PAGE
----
Institute for Early Childhood Studies
Find out about the Wellington Faculty of Education’s Institute for Early Childhood Studies.
The Institute was established in 1995 as a joint initiative by Victoria University of Wellington and Wellington College of Education.
Following the merger of the College and the University in 2005, it became part of the University’s Wellington Faculty of Education.
The Institute promotes excellence in early childhood education through:
- policy studies
- information services
The Institute maintains strong links to early childhood teacher education and early childhood professional development through the involvement of its members in these areas.
The work of the Institute
The work of the Institute includes:
- being a public voice in the interest of children and their families on early childhood issues.
- research and publications on early childhood education and issues related to the learning and development of young children
- national and international consultancy to government and non-governmental agencies on early childhood issues
- public seminars and workshops as a resource for early childhood professionals
- support for early childhood researchers in tertiary institutions, early childhood organisations, and early childhood centres
- maintenance of an archive of early childhood historical documents, and a reference library of a series of specialist early childhood books, journals, video tapes and personal collections
- provision of a welcoming place for visiting international and national early childhood scholars and for local early childhood groups
Looking Backward to Move Forward: Me Anga Whakamua
Saturday 11 May 2019
Keynote addresses by Helen May (Adjunct Professor Victoria University of Wellington) and Ben Clark (Northland Childspace), Lesley Rameka (Waikato University), Hoana McMillan (University of Waikato) and Tiria Shaw (Te Kohanga Reo ki Rotokawa)
This seminar offers opportunities for practitioners and researchers to consider strategies, strengths and possible priorities for the EC sector in Aotearoa in the times ahead.
Many western cultures, probably all ‘modern’ cultures assume that the future lies ahead of us and the past behind us. In the Māori concept ‘Me anga whakamua’ time and space elide—we ‘face’ our past. What if we developed policy and practice with ‘Me anga whakamua’ in mind—being in tune with our days gone, reflective of our pasts, our experiences, where we come from, who we are—would we be able to move with ease into our futures?
Seminar presenters will address the question of strategies, strengths and possible priorities for the EC sector in the times ahead in a range of ways. Presentations traverse past, current and future priorities in and beyond Aotearoa; practice-based presentations share experiences of a range of efforts to pursue different priorities.
Education for Sustainability in Early Childhood Education: Making it real
Saturday 12 May 2018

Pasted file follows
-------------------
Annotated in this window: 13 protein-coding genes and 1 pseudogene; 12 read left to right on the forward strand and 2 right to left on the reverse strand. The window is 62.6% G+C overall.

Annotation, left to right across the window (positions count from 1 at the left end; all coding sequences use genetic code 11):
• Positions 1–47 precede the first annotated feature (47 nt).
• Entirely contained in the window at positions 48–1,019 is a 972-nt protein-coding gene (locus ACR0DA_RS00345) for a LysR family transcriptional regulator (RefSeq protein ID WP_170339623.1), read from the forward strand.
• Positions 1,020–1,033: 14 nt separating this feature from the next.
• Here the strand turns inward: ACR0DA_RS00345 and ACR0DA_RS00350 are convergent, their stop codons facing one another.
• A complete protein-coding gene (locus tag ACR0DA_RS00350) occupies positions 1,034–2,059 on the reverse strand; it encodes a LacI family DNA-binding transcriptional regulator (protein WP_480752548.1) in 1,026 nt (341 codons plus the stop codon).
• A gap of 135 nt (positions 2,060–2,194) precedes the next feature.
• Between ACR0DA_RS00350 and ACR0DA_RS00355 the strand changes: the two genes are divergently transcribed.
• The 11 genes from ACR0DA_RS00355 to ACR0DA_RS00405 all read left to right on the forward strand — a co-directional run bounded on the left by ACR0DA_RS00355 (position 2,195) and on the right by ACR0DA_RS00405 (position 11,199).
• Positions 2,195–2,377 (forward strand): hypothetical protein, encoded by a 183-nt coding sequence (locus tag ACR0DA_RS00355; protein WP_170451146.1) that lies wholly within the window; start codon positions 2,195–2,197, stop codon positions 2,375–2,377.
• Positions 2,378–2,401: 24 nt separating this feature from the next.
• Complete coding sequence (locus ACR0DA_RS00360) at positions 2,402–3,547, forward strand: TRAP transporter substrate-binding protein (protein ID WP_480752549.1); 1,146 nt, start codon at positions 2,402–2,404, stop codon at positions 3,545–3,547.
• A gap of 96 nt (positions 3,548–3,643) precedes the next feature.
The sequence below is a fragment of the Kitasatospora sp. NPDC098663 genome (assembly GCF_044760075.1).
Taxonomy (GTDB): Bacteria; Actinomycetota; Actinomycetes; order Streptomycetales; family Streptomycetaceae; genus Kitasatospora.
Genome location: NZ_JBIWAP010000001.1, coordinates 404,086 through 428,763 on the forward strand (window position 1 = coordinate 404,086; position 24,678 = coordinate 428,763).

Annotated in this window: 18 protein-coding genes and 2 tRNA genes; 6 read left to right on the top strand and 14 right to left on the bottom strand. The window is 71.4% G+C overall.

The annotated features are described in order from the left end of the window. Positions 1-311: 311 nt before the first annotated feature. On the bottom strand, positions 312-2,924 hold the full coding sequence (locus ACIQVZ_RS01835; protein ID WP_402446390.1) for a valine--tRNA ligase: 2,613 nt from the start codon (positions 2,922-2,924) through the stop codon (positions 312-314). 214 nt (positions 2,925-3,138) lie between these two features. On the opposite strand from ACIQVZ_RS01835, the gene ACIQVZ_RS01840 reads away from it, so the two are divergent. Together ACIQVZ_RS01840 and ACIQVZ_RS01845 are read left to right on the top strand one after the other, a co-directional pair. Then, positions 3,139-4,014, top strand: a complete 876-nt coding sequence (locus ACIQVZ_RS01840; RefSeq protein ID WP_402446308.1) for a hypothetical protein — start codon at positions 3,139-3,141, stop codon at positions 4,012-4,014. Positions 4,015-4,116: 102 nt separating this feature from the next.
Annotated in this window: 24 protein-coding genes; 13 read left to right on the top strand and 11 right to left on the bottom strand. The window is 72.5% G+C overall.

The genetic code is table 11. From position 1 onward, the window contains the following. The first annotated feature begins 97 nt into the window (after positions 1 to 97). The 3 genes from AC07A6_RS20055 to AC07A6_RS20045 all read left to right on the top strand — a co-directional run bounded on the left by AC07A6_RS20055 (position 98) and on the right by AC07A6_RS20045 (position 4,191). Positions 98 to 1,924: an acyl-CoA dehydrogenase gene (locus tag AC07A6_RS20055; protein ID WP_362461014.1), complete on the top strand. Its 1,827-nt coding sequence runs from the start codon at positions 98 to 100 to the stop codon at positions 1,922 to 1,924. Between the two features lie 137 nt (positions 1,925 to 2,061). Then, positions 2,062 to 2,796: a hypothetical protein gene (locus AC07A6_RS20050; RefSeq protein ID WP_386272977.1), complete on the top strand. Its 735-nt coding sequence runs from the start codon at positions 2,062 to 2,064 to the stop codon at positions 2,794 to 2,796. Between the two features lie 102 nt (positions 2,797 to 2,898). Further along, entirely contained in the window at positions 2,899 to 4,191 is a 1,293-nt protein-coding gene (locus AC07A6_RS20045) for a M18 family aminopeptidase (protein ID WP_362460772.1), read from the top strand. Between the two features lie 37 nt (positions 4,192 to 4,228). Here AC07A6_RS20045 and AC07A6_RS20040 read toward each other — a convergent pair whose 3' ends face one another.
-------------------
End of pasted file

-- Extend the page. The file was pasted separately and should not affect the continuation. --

Keynote addresses by Professor Rangi Matamua (Waikato University) and Marina Bachmann (Collectively Kids)
This symposium explores what sustainability means for early childhood education and care in Aotearoa. UNESCO states that sustainability “has to be integrated in all curricula of formal education, including early childhood care and education.”
Sustainability means developing in the present and without exceeding available resources without causing future harm. Sustainability is not just environmental, being also social and economic.
Symposium presenters will address sustainability in a range of ways expanding our understandings of sustainability goals in practice in ECCE in Aotearoa and emphasising some of the cultural, linguistic, social, environmental and political implications of these goals for ECCE. http://unesdoc.unesco.org/images/0024/002474/247444e.pdf
The 2017 Institute for Early Childhood Studies Spring Research Seminar was held on 14 October. The theme for this seminar was: Te Whāriki 2017: new realities and possibilities.
The seminar offered a chance to explore changes in the refreshed Te Whāriki 2017, and to investigate the new possibilities it opens up. Discussions focused on how early childhood services can deliver on the Ministry of Education aspirations for centres to:
- create a rich curriculum and be intentional about empowering each learner
- work out what matters here in my service?
- affirm identity, language and culture
- make the principles / kaupapa whakahaere the touchstones of how they work
- create a personalised pathway to school and kura.
A diversity of speakers facilitated the day.
The 2016 IECS Autumn Research Seminar was held on Saturday, 14 May. The theme for this seminar was Making Teaching Visible. There were two keynote speakers—Helen Hedges and Daniel Lovatt—and a selection of workshops and papers.
The IECS Autumn Research Seminar was held on Saturday 16 May 2015. The theme for this seminar was Diverse Diversities with two keynote speakers—Professor Marilyn Fleer and Dr Alex Gunn—and a selection of workshops and papers
Autumn Research Seminar 2014
The IECS Autumn Research Seminar was held on Saturday 10 May 2014 The theme for this seminar was Relationships: People, places and things with two keynote speakers—Anita Mortlock and A/Prof. Vanessa Green—and a selection of workshops and papers.
Winter Research Seminar 2013
To view papers presented at the 2013 Winter Research Seminar: Early Childhood Professional Learning: Growing the Profession/Growing the Community, please click here.
Early childhood staff from across the Schools of the Faculty are members of the Institute
School of Education · Early Childhood Education, Te Kura Maori
Post Doctoral Research Fellow
School of Education
School of Linguistics and Applied Language Studies